As the Syrian opposition's efforts to unite and organise in the struggle against the regime gained momentum, the United Nations announced the death toll after almost seven months of protests had risen to more than 2,900.
Syrian dissidents gather in Damascus to build unity
DAMASCUS // Opposition activists gathered on the outskirts of Damascus yesterday as their efforts to unite and organise in the struggle against the Syrian regime gained momentum.
The meeting, involving members of the National Board of Coordination, one of two major opposition coalitions, came as the United Nations announced the death toll after almost seven months of protests had risen to more than 2,900.
Citing "reliable sources", Rupert Coville, spokesman for the UN high commissioner for human rights, warned that the real figure could be significantly higher because thousands of people have gone missing since the revolt started in March.
"According to the detailed list of names of individuals we've been keeping, the total number of people killed since protests began in Syria now stands at more than 2,900," Mr Colville told journalists in Geneva. He said an unknown number of the dead were likely to be security personnel.
By comparison, the civilian death toll in Iraq since the beginning of March is 2,135, according to Iraq Body Count, an organisation tracking violence in the insurgency there.
Syrian officials insist the actual number killed is closer to 1,400 and claim half of them are members of security services while the other half are civilian victims of the foreign-backed Islamic extremists the regime says it is fighting.
Human rights groups and dissidents said another 12 people had been killed yesterday in clashes between defecting soldiers and loyalist army units in the Jabal Al Zawiya area, near the Turkish border.
Seven of the dead were soldiers, the other five either civilians or deserters, activists said. Loyalist troops and defectors fought an extended battle in the city of Rastan before the army eventually retook it from the rebels.
There have been persistent reports of defecting soldiers seeking refuge, and carrying out attacks against government forces, in Jabal Al Zawiya.
While opposition figures insist the uprising remains overwhelmingly peaceful, many dissidents now acknowledge that anti-regime groups are increasingly taking up arms, particularly in Homs and Idleb.
One group of defectors calling itself the Free Syrian Army claims to have thousands of soldiers on its side, and has been calling for armed resistance as the only way to topple the regime of President Bashar Al Assad.
Opposition figures advocating a continuation of a peaceful uprising met yesterday at a farmhouse in Dreesh, 15km north of Damascus. It was the second time the coalition of dissidents, known variously as the National Coordination Committees or National Board of Coordination (NBC), has openly gathered on Syrian soil.
Since their last meeting in mid-September when 300 dissidents, including street protesters, met at the same venue, a dozen NBC members have been arrested, according to officials with the group.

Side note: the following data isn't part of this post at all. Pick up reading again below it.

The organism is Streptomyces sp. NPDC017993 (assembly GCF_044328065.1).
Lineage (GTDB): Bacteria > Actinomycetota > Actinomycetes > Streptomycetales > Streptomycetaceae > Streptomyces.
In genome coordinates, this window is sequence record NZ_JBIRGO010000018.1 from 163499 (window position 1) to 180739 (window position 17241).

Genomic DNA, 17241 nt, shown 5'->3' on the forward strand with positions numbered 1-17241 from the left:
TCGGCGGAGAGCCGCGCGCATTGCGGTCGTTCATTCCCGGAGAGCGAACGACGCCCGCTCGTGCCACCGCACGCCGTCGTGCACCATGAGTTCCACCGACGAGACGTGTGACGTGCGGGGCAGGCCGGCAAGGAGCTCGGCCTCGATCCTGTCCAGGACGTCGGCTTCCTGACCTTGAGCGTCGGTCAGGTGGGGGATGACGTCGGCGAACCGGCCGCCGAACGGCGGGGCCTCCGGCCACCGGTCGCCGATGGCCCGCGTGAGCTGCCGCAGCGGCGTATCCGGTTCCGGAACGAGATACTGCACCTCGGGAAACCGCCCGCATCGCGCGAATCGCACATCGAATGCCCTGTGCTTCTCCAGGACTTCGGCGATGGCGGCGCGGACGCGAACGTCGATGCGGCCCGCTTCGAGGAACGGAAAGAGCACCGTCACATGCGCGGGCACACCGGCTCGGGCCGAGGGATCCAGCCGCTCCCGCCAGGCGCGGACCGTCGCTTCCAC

Yesterday's gathering of some 84 activists, once again including those involved in regular street demonstrations and prominent dissidents such as the economist Aref Dalila, began with chaotic scenes as some NBC members insisted that the state-run Syrian television be excluded from recording inside the meeting hall.
The state news film crews initially refused to leave, insisting that anyone advocating democracy should not impinge media access, an argument that gained some support from a minority of NBC members.
Grassroots activists said they would not allow themselves to be recorded by the regime-affiliated reporters because they feared the footage would end up in the hands of the secret police. Other journalists were allowed to stay to report on proceedings.
"Allowing your face on state TV is like turning yourself into the security services. No one would do it," said one activist.
The NBC is one of two main opposition groups to have coalesced into more-or-less coherent organisations since March. The other, the Syrian National Council (SNC), has held its meetings outside Syria although it has members based inside the country and has won the backing of the Muslim Brotherhood and local coordination committees.
Disunity among Syria's opposition is a major hurdle to overcome if the uprising is to maintain momentum.
The formation of the SNC and NBC, which have brought old-guard dissidents together with the young generation of protesters, suggests an increased unity. NBC members have expressed reservations about the more confrontational SNC, fearing that it might become a vehicle to justify foreign military intervention in Syria. The NBC has unequivocally rejected all violence and foreign interference.
But NBC officials have disclosed close links to the SNC, and expect cooperation between the two. Both groups contain key members of the Damascus Declaration, a pro-democracy coalition that briefly rose to prominence in 2005 before being suppressed by the regime, and both have street protesters among their ranks.
"It's logical that we will coordinate with the SNC," said one leading NBC member, on condition of anonymity. "We are ready to do that. There is a complicated road ahead for the uprising and we must all be ready to work hard and innovate if we are to find the formula for success."
The NBC was due last night to elect an executive board of 30 members, which would then select a leader.